Heavy elements born in neutron star collisions observed in the universe for the first time

The results also confirm 'neutron stars have neutrons in them' — something researchers haven't known for sure till now.


In a remarkable first, scientists have detected the formation of a heavy element in space — forged in the wake of a powerful neutron star collision.

The discovery throws light on how heavy elements are formed in the universe. It also confirms that "neutron stars have neutrons" in them, according to Darach Watson, an astrophysicist at the University of Copenhagen's Niels Bohr Institute and the study's lead author.

"That sounds really dumb, but it's something we haven't known for sure. Now, everything we've found points to elements that formed only in the presence of lots of neutrons," Watson told Space.com.

Neutron stars have neutrons in them. Image: ESO

Neutron stars have neutrons in them. Image: ESO

In the universe, half of all the elements heavier than iron, such as gold and uranium, were made in a "rapid neutron capture" process (r-process). These heavy elements didn't form alongside the lightest elements (hydrogen, helium, lithium) during the Big Bang. They were forged billions of years later in the hearts of stars.

For heavy atoms to form by growing to massive masses, they need to absorb neutrons — many of them, and quickly. An energetic explosion can generate a series of nuclear reactions in which the nuclei of lighter atoms collide to produce heavier elements than iron. A large number of neutrons are absorbed in the process.

The first theories about this underlying astrophysical "r-process" were worked out six decades ago. Researchers think it would require an enormous flux of neutrons to make these heavy elements "bulky". While scientists have suspected the composition of elements formed in the reaction, the location of the neutron flux, however, is still being debated.

Even tiny stars with a dense neutron core can merge after a collision, exploding as a kilonova (an even stronger explosion than a typical supernova, which happens when large stars blow up.) Kilonovas are very rare events that produce gravitational waves as well as short gamma-ray bursts. Such an event was caught on record on 17 August 2017 by the LIGO–Virgo and Fermi/INTEGRAL projects, respectively.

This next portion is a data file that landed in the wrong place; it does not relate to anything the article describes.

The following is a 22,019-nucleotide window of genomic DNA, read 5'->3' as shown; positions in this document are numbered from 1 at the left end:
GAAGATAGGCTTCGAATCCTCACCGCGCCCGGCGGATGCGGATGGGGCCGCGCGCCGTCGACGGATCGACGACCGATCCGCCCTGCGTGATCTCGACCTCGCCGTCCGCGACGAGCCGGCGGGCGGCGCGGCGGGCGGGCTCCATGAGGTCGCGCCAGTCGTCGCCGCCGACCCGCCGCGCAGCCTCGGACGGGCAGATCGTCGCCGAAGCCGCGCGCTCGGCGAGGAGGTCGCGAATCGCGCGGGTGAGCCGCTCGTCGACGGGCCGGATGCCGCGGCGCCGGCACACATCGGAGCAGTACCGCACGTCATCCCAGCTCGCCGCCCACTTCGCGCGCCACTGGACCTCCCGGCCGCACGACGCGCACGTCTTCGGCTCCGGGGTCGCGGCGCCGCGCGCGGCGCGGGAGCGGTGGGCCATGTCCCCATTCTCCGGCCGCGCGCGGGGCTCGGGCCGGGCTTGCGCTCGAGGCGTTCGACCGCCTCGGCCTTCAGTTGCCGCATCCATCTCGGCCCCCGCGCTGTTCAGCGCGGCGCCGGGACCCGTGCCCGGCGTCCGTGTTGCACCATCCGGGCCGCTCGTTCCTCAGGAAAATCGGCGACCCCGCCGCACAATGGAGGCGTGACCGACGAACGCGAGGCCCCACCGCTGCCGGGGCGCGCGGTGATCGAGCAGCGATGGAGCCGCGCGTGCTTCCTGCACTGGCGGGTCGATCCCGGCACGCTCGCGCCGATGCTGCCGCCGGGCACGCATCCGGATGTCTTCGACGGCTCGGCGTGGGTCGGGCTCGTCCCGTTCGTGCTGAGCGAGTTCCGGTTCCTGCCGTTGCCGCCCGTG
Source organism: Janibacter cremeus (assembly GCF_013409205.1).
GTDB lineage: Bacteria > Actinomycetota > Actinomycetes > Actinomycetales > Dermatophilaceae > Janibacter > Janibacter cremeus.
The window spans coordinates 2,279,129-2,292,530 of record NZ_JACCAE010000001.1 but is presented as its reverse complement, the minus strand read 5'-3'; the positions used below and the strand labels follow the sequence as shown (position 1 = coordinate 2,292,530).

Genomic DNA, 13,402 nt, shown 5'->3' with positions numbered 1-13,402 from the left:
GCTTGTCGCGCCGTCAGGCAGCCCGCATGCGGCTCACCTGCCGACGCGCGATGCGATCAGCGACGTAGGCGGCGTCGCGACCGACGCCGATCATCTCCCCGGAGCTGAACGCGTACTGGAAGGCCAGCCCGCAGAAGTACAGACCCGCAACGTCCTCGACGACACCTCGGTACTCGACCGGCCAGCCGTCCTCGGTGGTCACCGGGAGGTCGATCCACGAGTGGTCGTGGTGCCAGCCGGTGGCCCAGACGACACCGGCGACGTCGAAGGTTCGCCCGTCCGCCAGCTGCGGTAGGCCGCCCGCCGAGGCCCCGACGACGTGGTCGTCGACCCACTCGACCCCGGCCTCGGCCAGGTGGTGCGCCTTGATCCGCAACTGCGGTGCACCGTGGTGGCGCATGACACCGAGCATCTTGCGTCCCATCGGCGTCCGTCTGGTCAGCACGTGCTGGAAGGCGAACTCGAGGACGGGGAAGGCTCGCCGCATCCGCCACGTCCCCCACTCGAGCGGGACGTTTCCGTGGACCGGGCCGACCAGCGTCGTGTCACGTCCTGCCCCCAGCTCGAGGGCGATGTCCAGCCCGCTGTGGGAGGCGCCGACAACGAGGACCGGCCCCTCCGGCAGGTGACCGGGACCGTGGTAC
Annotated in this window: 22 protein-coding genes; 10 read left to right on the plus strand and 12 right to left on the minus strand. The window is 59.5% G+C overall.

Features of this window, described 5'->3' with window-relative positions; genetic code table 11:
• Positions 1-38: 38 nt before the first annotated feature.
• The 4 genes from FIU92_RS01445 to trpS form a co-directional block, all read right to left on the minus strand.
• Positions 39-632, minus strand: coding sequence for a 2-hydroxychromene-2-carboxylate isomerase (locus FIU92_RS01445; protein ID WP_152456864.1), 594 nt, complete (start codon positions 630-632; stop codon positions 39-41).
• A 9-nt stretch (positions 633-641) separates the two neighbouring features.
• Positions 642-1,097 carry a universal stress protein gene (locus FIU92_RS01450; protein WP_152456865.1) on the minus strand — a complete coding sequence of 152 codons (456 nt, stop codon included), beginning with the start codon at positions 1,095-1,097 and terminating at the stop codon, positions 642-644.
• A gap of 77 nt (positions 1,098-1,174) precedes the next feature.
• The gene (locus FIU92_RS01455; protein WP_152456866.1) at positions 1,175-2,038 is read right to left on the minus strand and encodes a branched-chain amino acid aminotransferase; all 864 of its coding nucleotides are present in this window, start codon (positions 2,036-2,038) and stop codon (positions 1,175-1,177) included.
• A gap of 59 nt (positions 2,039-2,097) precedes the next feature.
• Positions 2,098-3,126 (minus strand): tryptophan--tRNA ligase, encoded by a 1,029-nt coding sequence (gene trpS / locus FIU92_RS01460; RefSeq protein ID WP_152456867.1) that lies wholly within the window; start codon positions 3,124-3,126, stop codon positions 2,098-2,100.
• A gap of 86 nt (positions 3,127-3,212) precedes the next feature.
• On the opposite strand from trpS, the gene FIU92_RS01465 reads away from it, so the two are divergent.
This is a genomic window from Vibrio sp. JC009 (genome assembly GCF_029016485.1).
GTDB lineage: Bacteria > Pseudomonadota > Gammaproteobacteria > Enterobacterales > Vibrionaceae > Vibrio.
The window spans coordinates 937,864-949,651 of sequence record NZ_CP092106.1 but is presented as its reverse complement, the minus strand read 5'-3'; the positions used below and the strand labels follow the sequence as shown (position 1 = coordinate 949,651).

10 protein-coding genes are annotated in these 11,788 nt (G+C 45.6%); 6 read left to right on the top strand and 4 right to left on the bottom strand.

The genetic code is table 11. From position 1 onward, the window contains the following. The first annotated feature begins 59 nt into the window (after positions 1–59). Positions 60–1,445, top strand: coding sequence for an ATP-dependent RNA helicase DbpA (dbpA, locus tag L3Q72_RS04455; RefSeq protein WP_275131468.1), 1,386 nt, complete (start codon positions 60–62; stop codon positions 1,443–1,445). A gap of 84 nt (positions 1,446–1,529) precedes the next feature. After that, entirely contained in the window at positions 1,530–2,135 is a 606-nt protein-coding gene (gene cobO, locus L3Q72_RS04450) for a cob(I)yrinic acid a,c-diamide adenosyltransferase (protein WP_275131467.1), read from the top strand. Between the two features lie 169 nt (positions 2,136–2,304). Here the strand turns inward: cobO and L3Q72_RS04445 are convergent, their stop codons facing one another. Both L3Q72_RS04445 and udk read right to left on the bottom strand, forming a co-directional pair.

Also read: Clumpy-looking supernova remnant Tycho captured by NASA's Chandra X-ray Observatory

The kilonova AT2017gfo—which was found following the discovery of the neutron-star merger GW170817 by gravitational-wave detectors—was the first kilonova for which a detailed spectral study was carried out.

Two neutron stars collided for the first time in space, causing gravitational waves, a burst of light and precious metals to be sprinkled across the universe. Image: ESO

Two neutron stars collided for the first time in space, causing gravitational waves, a burst of light and precious metals to be sprinkled across the universe. Image: ESO

Kilonovas are thought to be the main source of heavy chemical elements like gold and platinum in the universe. Astrophysicists were of the opinion that seeking out freshly-synthesised heavy elements in such a collision may offer some answers.

While a lot more research is to be done before any conclusions are made, the study adds to models and indirect evidence that suggests neutron-star mergers are likely sites in the universe where heavy elements are formed.


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